It was an epiphany, realizing that all these forces were working together just for her. All shame went away as Atiya’s body became fluid. She welcomed the energy of the elements, and it flowed through her like a stream.
A few women gathered around Mrs. G, the midwife, handing her towels, water and whatever else she demanded of them.
‘Push!’ she urged.
Feeling victorious, Atiya pushed, her thick hair damp with sweat, her face wet with tears. The engorged rivers pushed, too, barrelling through mountains, carrying boulders, trees, animals and everything in their paths. Mountains slid, covering roads, homes and people.
Mrs. G received the baby from Atiya’s body at the exact moment that lightning crackled, splitting the centuries-old rubber tree. It crashed through a window above Atiya’s head, revealing the electricity stretching and forking across the dark sky. Atiya smiled. Her baby would be a force to reckon with.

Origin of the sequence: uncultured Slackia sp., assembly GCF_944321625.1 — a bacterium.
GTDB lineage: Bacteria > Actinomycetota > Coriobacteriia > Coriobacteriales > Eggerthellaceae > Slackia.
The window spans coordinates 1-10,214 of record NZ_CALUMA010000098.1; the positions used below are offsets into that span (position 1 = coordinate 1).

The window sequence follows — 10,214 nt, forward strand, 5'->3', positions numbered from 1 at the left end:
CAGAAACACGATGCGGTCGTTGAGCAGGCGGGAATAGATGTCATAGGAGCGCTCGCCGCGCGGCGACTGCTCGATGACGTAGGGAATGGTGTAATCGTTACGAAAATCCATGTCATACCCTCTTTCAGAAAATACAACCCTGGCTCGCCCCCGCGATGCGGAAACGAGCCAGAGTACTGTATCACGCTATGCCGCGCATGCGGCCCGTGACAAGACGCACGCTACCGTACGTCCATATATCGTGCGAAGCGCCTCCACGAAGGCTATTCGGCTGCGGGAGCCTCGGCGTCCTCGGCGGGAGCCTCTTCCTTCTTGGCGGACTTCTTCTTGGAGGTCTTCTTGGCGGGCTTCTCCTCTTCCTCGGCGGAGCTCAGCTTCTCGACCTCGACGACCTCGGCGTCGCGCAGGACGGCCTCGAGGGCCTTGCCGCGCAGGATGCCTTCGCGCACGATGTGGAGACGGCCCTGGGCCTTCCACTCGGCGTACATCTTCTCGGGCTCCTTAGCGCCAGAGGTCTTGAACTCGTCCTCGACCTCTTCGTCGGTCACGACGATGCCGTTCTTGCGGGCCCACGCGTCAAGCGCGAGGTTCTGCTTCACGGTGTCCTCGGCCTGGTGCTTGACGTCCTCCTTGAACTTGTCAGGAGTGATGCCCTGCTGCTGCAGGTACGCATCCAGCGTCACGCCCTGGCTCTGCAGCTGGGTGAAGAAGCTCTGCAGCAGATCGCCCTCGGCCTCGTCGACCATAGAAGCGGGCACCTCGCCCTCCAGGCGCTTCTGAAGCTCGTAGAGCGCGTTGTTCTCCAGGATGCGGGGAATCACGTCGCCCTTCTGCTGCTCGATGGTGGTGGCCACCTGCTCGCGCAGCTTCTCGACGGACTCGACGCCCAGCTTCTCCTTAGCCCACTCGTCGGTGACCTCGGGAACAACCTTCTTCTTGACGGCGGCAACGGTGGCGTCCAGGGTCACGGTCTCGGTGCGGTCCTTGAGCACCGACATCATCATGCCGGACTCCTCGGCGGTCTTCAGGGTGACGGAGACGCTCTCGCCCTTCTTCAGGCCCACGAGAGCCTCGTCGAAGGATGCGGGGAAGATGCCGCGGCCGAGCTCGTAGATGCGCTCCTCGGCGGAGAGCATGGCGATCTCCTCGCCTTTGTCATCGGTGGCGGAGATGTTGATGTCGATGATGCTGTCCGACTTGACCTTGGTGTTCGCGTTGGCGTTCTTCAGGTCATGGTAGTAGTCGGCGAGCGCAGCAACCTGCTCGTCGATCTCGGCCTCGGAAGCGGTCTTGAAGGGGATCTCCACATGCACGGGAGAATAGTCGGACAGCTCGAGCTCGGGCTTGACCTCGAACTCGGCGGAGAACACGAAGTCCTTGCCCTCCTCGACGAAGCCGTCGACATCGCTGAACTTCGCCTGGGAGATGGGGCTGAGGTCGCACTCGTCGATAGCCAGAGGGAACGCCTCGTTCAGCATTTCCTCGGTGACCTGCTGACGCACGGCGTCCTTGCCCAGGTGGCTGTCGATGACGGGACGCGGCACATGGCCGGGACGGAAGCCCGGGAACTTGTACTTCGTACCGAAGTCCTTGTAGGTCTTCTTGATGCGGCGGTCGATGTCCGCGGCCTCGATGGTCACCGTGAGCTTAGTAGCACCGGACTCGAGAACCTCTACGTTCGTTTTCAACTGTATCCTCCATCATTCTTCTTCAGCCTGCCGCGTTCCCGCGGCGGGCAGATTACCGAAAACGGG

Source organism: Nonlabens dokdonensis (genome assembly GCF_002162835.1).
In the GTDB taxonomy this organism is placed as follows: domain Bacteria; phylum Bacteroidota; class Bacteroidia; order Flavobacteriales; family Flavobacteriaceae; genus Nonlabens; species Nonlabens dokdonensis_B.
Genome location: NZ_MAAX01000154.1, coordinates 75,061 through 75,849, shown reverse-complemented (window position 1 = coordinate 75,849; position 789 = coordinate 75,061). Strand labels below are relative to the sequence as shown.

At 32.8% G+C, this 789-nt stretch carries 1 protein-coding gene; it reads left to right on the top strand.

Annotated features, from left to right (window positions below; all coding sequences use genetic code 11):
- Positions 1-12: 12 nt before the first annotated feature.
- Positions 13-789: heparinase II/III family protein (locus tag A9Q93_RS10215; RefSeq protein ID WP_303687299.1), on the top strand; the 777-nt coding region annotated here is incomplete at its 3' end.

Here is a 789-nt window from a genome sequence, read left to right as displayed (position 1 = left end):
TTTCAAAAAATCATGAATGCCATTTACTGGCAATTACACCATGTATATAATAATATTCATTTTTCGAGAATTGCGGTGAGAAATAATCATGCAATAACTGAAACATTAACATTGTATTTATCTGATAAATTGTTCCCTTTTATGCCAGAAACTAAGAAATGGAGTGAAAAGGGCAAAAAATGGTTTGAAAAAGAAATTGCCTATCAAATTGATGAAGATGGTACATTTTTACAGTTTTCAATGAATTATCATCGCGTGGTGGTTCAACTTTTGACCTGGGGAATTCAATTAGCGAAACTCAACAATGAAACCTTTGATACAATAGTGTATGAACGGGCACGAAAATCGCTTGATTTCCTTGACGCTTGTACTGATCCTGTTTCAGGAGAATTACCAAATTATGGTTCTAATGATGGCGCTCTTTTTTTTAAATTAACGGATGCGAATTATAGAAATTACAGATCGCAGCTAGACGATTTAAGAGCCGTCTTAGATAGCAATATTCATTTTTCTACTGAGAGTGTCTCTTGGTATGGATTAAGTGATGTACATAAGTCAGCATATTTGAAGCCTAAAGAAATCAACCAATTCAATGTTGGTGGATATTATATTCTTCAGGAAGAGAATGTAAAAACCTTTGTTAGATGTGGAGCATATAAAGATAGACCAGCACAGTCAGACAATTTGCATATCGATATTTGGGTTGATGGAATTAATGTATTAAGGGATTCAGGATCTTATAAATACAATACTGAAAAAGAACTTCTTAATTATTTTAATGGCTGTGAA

Pastor Firewood relocated and tidied Atiya’s makeshift bed. Mrs. G cleaned and swaddled the child.
As the winds subsided, people relaxed. Atiya admired her daughter. She was perfect, beautiful. She had seen the disappointment in her husband’s eyes, but it soon passed. Beaming, he raised their daughter above his head. ‘Behold Jehosheba! Fearless like her namesake!’
His people cheered. Congratulations!
‘Storm-child. Colour of midnight,’ Mildred whispered. ‘Zanfan djab.’
In the following years, the Firewood family settled into a comfortable rhythm, and Pastor Firewood’s temper cooled. As Jehosheba grew, she clung to her mother, unspeaking. She didn’t mingle with other children, and villagers sneered, ‘Chyen pa ka fè chat.’ Dogs don’t make cats.
Pastor Firewood was becoming antsy again, resentful of Jehosheba’s speechlessness.
‘It’s normal for children to speak late,’ Atiya reassured her husband when their daughter turned four.